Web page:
Dahl’s team is a bit banged up going into the Friday night semifinal against Minnesota, though. Sophomore forward Jon Cullen, the team’s fourth leading scorer, could be out with a sprained knee. Dahl said he hasn’t practiced all week, and his loss could do enough to throw things off track for a team that has been going along at a pretty good pace.
“It makes you change two lines,” Dahl said. “Really, Cully’s the catalyst to our penalty kill and on our second power play and he really makes that line go. So it’s a big loss for us if he can’t play.
“You don’t want to do anything that can mess that up. But, what are you going to do? Injuries are part of the game, and there’s nothing you can do about it.”
One Point Back
When we talk about being one point back, most of the time it’s in the league standings. But in the current situation, Pairwise points are the name of the game.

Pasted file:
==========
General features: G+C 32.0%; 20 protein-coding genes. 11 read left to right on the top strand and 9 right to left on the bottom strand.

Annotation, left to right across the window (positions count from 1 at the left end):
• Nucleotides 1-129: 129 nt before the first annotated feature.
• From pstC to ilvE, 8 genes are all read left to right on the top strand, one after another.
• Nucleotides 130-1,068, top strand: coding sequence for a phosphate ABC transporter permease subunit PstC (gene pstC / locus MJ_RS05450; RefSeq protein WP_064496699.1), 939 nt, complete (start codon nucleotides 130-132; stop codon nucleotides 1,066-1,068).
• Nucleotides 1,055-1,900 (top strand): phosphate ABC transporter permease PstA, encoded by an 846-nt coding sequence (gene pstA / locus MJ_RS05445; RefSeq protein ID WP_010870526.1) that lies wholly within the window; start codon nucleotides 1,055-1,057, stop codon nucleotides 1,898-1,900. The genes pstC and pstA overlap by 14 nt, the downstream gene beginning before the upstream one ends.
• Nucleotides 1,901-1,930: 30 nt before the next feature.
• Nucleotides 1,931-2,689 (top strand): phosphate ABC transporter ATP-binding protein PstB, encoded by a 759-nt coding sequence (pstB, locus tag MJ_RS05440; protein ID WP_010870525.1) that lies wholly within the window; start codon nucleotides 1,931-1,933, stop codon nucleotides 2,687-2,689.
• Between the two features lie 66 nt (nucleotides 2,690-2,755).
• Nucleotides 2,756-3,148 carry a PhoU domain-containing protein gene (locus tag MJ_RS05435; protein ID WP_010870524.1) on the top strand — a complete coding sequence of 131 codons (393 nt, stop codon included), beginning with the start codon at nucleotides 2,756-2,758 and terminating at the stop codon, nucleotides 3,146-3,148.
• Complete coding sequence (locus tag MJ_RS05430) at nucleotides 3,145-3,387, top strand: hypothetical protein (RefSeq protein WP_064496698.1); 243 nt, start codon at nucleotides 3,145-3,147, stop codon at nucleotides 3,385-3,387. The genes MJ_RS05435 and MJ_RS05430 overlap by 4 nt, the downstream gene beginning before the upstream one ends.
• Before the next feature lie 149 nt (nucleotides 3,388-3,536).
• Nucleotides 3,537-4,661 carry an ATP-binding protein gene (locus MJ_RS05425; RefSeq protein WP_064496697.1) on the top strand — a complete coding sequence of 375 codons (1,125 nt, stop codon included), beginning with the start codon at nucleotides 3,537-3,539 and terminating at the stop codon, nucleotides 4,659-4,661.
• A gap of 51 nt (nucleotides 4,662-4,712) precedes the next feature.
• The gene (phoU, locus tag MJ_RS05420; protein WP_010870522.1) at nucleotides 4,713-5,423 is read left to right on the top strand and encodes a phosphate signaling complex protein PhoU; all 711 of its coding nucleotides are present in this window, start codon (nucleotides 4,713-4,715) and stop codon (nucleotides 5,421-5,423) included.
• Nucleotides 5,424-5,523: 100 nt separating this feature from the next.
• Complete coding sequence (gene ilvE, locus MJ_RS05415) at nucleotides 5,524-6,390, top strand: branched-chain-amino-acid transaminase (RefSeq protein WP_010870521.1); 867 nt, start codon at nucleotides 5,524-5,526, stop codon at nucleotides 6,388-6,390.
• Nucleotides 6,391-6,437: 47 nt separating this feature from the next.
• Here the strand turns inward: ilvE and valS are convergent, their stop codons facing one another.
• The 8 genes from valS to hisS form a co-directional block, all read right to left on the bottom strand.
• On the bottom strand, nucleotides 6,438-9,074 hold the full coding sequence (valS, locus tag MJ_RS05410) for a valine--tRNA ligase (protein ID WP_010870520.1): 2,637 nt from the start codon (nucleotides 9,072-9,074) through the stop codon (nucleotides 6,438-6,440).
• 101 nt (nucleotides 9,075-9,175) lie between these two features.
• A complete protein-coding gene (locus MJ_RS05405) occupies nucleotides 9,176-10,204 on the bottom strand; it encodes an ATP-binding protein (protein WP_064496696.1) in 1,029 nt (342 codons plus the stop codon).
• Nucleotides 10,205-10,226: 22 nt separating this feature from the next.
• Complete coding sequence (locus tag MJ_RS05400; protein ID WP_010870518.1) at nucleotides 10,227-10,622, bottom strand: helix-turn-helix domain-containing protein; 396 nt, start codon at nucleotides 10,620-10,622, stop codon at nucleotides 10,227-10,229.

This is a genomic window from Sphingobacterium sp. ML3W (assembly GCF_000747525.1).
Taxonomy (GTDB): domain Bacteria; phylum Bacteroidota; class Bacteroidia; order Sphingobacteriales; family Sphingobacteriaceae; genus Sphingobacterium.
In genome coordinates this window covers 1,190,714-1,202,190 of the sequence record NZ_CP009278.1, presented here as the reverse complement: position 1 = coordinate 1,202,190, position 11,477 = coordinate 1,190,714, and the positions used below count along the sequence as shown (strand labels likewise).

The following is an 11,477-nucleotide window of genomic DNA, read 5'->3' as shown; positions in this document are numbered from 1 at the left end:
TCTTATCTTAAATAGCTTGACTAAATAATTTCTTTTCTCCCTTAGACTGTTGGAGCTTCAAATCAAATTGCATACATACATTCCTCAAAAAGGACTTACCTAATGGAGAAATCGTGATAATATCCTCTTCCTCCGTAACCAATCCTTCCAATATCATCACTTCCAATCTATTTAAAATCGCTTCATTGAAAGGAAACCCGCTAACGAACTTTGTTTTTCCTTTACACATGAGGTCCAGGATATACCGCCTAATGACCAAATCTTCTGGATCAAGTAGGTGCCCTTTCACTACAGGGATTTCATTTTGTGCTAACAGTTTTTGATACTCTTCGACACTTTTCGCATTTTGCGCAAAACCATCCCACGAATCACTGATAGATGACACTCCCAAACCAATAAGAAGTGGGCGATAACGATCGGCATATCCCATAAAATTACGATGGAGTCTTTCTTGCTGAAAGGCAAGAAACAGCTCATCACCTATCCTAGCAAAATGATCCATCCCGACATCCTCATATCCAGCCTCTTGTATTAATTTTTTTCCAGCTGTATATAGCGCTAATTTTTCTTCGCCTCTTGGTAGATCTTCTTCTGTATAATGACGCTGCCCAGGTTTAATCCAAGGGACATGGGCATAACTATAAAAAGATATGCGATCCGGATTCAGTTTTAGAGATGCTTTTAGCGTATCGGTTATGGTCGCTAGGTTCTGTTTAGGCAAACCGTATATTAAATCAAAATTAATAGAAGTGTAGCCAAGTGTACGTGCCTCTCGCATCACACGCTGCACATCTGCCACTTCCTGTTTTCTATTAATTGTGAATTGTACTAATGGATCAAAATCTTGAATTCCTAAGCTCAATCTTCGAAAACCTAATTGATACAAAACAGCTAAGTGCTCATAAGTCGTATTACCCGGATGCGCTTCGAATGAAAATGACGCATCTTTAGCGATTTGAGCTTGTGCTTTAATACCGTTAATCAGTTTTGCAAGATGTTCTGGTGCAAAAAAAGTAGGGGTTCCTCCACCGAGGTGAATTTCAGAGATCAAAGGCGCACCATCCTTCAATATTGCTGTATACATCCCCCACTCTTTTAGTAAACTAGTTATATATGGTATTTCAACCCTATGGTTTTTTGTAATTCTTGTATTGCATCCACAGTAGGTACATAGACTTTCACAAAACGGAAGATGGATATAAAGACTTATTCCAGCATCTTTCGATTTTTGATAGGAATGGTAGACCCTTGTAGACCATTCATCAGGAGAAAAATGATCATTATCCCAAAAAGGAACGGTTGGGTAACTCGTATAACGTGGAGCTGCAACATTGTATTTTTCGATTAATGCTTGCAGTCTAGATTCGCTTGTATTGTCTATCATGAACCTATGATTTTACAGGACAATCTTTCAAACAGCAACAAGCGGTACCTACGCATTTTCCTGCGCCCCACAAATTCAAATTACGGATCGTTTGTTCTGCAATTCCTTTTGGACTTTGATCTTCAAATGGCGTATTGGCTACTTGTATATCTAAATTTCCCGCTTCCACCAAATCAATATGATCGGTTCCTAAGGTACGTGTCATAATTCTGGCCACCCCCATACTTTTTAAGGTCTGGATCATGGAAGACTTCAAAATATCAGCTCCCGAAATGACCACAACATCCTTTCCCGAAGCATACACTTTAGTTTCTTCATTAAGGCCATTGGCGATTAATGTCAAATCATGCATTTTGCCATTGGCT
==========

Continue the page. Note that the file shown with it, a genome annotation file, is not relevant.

Minnesota is one Pairwise point behind No. 4 St. Cloud State, with the teams playing Friday night in the Final Five. In other words, the Gophers could make up that one point with a victory.
It might be a bit naive to call Friday’s game a battle for the last first-round bye since there are a bunch of other things that could happen this weekend, but that’s pretty much the situation.
“There’s no question that the only chance we have to get a bye is to win on Friday night,” Gophers coach Don Lucia said. “And probably the same thing with St. Cloud, the winner has a chance at the bye and the loser probably does not.”
To get by the Huskies, the Gophers are going to have to get by the memory of being blown out of the water in the last weekend of the regular season.